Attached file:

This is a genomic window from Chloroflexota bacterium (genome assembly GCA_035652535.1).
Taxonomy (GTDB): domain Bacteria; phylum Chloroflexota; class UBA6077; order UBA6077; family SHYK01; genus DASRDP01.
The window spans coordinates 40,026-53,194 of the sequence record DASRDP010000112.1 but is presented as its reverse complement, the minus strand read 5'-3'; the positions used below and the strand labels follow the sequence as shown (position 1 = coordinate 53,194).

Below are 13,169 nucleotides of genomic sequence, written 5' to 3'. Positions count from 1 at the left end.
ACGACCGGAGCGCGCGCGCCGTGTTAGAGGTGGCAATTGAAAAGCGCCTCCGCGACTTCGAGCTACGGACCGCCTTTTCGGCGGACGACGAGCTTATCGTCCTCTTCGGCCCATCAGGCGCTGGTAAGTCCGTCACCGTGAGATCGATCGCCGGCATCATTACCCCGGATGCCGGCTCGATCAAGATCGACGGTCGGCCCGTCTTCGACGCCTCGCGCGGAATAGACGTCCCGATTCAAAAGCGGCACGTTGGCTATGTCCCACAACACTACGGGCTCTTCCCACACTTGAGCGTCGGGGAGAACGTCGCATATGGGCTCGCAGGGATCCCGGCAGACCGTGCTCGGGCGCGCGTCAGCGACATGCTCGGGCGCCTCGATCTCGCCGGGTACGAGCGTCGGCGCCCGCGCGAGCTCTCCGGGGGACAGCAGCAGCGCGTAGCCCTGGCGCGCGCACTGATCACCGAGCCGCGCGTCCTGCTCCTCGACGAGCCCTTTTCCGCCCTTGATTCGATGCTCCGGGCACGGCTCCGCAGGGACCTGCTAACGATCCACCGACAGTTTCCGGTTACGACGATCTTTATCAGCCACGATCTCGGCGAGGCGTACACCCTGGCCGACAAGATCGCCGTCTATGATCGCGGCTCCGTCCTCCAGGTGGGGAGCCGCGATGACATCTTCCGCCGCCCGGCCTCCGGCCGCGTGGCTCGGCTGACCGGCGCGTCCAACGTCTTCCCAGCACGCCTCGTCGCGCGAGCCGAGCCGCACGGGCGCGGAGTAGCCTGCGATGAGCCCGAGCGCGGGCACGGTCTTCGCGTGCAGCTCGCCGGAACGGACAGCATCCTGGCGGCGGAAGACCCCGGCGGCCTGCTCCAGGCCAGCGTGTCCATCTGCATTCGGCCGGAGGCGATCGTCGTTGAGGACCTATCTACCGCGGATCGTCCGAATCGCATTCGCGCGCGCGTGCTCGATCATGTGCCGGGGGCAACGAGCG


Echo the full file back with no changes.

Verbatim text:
This is a genomic window from Chloroflexota bacterium (genome assembly GCA_035652535.1).
Taxonomy (GTDB): domain Bacteria; phylum Chloroflexota; class UBA6077; order UBA6077; family SHYK01; genus DASRDP01.
The window spans coordinates 40,026-53,194 of the sequence record DASRDP010000112.1 but is presented as its reverse complement, the minus strand read 5'-3'; the positions used below and the strand labels follow the sequence as shown (position 1 = coordinate 53,194).

Below are 13,169 nucleotides of genomic sequence, written 5' to 3'. Positions count from 1 at the left end.
ACGACCGGAGCGCGCGCGCCGTGTTAGAGGTGGCAATTGAAAAGCGCCTCCGCGACTTCGAGCTACGGACCGCCTTTTCGGCGGACGACGAGCTTATCGTCCTCTTCGGCCCATCAGGCGCTGGTAAGTCCGTCACCGTGAGATCGATCGCCGGCATCATTACCCCGGATGCCGGCTCGATCAAGATCGACGGTCGGCCCGTCTTCGACGCCTCGCGCGGAATAGACGTCCCGATTCAAAAGCGGCACGTTGGCTATGTCCCACAACACTACGGGCTCTTCCCACACTTGAGCGTCGGGGAGAACGTCGCATATGGGCTCGCAGGGATCCCGGCAGACCGTGCTCGGGCGCGCGTCAGCGACATGCTCGGGCGCCTCGATCTCGCCGGGTACGAGCGTCGGCGCCCGCGCGAGCTCTCCGGGGGACAGCAGCAGCGCGTAGCCCTGGCGCGCGCACTGATCACCGAGCCGCGCGTCCTGCTCCTCGACGAGCCCTTTTCCGCCCTTGATTCGATGCTCCGGGCACGGCTCCGCAGGGACCTGCTAACGATCCACCGACAGTTTCCGGTTACGACGATCTTTATCAGCCACGATCTCGGCGAGGCGTACACCCTGGCCGACAAGATCGCCGTCTATGATCGCGGCTCCGTCCTCCAGGTGGGGAGCCGCGATGACATCTTCCGCCGCCCGGCCTCCGGCCGCGTGGCTCGGCTGACCGGCGCGTCCAACGTCTTCCCAGCACGCCTCGTCGCGCGAGCCGAGCCGCACGGGCGCGGAGTAGCCTGCGATGAGCCCGAGCGCGGGCACGGTCTTCGCGTGCAGCTCGCCGGAACGGACAGCATCCTGGCGGCGGAAGACCCCGGCGGCCTGCTCCAGGCCAGCGTGTCCATCTGCATTCGGCCGGAGGCGATCGTCGTTGAGGACCTATCTACCGCGGATCGTCCGAATCGCATTCGCGCGCGCGTGCTCGATCATGTGCCGGGGGCAACGAGCG